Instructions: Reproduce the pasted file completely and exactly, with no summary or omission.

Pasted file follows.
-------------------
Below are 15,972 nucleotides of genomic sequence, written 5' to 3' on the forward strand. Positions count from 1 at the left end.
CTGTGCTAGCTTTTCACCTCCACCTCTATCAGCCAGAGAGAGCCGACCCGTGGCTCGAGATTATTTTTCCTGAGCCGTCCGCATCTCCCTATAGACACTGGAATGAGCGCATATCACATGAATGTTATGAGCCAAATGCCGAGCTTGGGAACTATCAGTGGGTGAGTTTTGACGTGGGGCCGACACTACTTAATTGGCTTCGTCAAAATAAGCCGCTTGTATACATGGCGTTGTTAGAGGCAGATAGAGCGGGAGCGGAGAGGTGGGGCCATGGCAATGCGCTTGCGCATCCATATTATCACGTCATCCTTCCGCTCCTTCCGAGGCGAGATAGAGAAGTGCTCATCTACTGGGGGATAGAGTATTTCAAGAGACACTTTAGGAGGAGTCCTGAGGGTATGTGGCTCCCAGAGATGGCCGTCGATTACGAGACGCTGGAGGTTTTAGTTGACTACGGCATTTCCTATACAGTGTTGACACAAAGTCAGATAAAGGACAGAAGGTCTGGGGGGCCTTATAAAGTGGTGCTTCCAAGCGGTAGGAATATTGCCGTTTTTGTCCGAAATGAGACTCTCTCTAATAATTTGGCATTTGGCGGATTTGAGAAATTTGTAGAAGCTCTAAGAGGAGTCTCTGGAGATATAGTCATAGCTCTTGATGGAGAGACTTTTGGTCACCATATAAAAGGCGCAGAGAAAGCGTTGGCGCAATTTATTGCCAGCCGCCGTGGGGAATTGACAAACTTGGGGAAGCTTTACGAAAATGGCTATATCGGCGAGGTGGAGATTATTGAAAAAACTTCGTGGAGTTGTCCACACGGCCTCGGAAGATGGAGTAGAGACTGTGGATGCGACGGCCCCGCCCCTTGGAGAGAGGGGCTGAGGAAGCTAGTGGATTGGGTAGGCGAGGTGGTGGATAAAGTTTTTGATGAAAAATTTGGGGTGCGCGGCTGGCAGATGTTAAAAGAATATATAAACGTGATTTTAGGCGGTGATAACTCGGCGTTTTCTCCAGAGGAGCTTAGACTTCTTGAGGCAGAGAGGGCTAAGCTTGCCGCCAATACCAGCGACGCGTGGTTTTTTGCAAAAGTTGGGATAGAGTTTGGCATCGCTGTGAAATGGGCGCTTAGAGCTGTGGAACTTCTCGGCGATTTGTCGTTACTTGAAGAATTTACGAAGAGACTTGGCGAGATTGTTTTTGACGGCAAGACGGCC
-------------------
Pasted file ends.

Below are 15,972 nucleotides of genomic sequence, written 5' to 3' on the forward strand. Positions count from 1 at the left end.
CTGTGCTAGCTTTTCACCTCCACCTCTATCAGCCAGAGAGAGCCGACCCGTGGCTCGAGATTATTTTTCCTGAGCCGTCCGCATCTCCCTATAGACACTGGAATGAGCGCATATCACATGAATGTTATGAGCCAAATGCCGAGCTTGGGAACTATCAGTGGGTGAGTTTTGACGTGGGGCCGACACTACTTAATTGGCTTCGTCAAAATAAGCCGCTTGTATACATGGCGTTGTTAGAGGCAGATAGAGCGGGAGCGGAGAGGTGGGGCCATGGCAATGCGCTTGCGCATCCATATTATCACGTCATCCTTCCGCTCCTTCCGAGGCGAGATAGAGAAGTGCTCATCTACTGGGGGATAGAGTATTTCAAGAGACACTTTAGGAGGAGTCCTGAGGGTATGTGGCTCCCAGAGATGGCCGTCGATTACGAGACGCTGGAGGTTTTAGTTGACTACGGCATTTCCTATACAGTGTTGACACAAAGTCAGATAAAGGACAGAAGGTCTGGGGGGCCTTATAAAGTGGTGCTTCCAAGCGGTAGGAATATTGCCGTTTTTGTCCGAAATGAGACTCTCTCTAATAATTTGGCATTTGGCGGATTTGAGAAATTTGTAGAAGCTCTAAGAGGAGTCTCTGGAGATATAGTCATAGCTCTTGATGGAGAGACTTTTGGTCACCATATAAAAGGCGCAGAGAAAGCGTTGGCGCAATTTATTGCCAGCCGCCGTGGGGAATTGACAAACTTGGGGAAGCTTTACGAAAATGGCTATATCGGCGAGGTGGAGATTATTGAAAAAACTTCGTGGAGTTGTCCACACGGCCTCGGAAGATGGAGTAGAGACTGTGGATGCGACGGCCCCGCCCCTTGGAGAGAGGGGCTGAGGAAGCTAGTGGATTGGGTAGGCGAGGTGGTGGATAAAGTTTTTGATGAAAAATTTGGGGTGCGCGGCTGGCAGATGTTAAAAGAATATATAAACGTGATTTTAGGCGGTGATAACTCGGCGTTTTCTCCAGAGGAGCTTAGACTTCTTGAGGCAGAGAGGGCTAAGCTTGCCGCCAATACCAGCGACGCGTGGTTTTTTGCAAAAGTTGGGATAGAGTTTGGCATCGCTGTGAAATGGGCGCTTAGAGCTGTGGAACTTCTCGGCGATTTGTCGTTACTTGAAGAATTTACGAAGAGACTTGGCGAGATTGTTTTTGACGGCAAGACGGCC